It was primal.

I was lost.

I didn’t know what balance was until I was in my 30’s. I had to retrain my brain to learn how to exist around food. It was hard. It was hard trying to unlearn the things I was taught all of my life, while still being immersed in the culture and atmosphere of where it existed. And I had to learn on my own how to not use exercise as a tool or in direct response to a negative personal feeling.

As a child if I spoke my mind or broke a rule, or ate too much, or if someone around me ate too much, my punishment was to run. I so desperately wanted to speak my mind as a child. I so desperately wanted to be heard and understood and listened to. I yearned to not feel weak inside anymore and try to be strong instead. I tried constantly to get those things across. I yelled my words, I cried my words. When I did so, my punishment was to run.

I ran a lot as a child.

Running, sweating, and moving my body because someone else told me to move my body when I didn’t want to move my body was my punishment for trying to find my strength. I ran through knee cartilage damage, told to run faster and better and in grateful silence. I ran through period cramps and blood stains. I ran through full belly aches and I ran through hunger pangs. I ran through friends gathered, having fun eating the food around other eating people.

I ran through most of my childhood with a lot of shame.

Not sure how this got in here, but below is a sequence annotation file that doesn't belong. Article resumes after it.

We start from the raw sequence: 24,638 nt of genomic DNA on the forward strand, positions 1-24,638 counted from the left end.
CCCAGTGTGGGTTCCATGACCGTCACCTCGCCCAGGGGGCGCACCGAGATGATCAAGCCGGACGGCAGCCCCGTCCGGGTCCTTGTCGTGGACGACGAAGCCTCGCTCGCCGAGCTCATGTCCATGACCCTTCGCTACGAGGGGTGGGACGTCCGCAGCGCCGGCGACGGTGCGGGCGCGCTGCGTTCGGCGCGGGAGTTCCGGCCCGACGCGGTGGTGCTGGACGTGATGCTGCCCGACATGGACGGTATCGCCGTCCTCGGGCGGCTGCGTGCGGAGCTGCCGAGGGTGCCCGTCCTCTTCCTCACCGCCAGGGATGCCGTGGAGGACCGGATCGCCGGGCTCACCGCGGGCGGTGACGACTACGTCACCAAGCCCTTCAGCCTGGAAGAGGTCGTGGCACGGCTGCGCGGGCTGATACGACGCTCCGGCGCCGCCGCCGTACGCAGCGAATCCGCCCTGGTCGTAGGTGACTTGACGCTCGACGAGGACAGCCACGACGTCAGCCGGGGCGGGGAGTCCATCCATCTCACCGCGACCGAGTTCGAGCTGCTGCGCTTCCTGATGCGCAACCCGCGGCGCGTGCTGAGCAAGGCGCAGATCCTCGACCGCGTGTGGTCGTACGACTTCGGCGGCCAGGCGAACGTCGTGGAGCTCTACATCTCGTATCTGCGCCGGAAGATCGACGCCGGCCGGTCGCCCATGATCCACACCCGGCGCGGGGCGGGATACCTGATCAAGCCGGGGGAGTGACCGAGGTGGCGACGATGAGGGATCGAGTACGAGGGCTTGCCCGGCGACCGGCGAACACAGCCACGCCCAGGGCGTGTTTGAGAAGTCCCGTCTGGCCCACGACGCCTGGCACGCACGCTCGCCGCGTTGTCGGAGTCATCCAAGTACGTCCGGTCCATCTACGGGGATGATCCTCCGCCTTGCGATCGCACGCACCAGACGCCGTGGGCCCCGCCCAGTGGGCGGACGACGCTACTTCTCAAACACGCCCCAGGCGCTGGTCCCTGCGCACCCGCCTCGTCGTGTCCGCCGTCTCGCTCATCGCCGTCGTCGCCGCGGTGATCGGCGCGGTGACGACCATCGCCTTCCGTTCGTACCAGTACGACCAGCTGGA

It took me a very long time to have a good relationship with food, my body, and moving it. And as an adult I found myself in prime physical shape. My belly no longer tufted. It was a great achievement for my 9, 12, 15 year old self. But I didn’t recognize I still had work to do on myself until my mind woke up last year. Things happened in my life out of my control that granted me the permission to stop trying to be a certain version of myself for the people around me. And then my mind and my body met for the first time. I felt it happen. I felt the connection, the love affair, the stories being told between the two of them. I felt a lightness I had never felt before.

All my life I was striving to be smaller, I didn’t realize my mind was carrying so much weight.

I’m 39 years old and my body no longer allows me to run like I used to. All of those miles logged for penance for so many years have led me here. What was once used as a punishment for clinging to the chance to be the Real Me now is something the Real Me isn’t able to do. The old me would be fighting against it – running for the punishment, running through the pain and daring surgery to challenge me, running to rebel against what my body was telling me. But the new me, the Real Me, listens a hell of a lot more than the old one did. I’m thankful my mind and my body finally got to meet each other, and that my fighting has stopped. My mind is able to finally communicate things to my body in a way that makes sense. I love my body even if it doesn’t let me run.

Perhaps because it doesn’t.

I am 39 years old and have never felt more alive and in tune with my insides AND my outsides. I have never in my life been able to say ‘I love my body’ until now. Not I love how I molded that muscle and chiseled that section. Not I love the shape of it as if my body was an art installation for another’s pleasure and. But I love my entire body as it stands, sits, exists, moves, what it represents, how it feels, all that it has done, what it has created. All of it. Every single day when my hands feel her shape, I tell my body she is loved. For the first time in my life I understand what it truly means to be comfortable in my skin. I no longer have to bend and twist myself into a digestible shape for others to comfortably swallow. I feel heard and respected for precisely who I am.

I am no longer striving to be the smallest one in the room, and I’m totally at peace if I’m not the strongest one in there either. But thanks to my mind, I am now the lightest version of me whenever I enter one.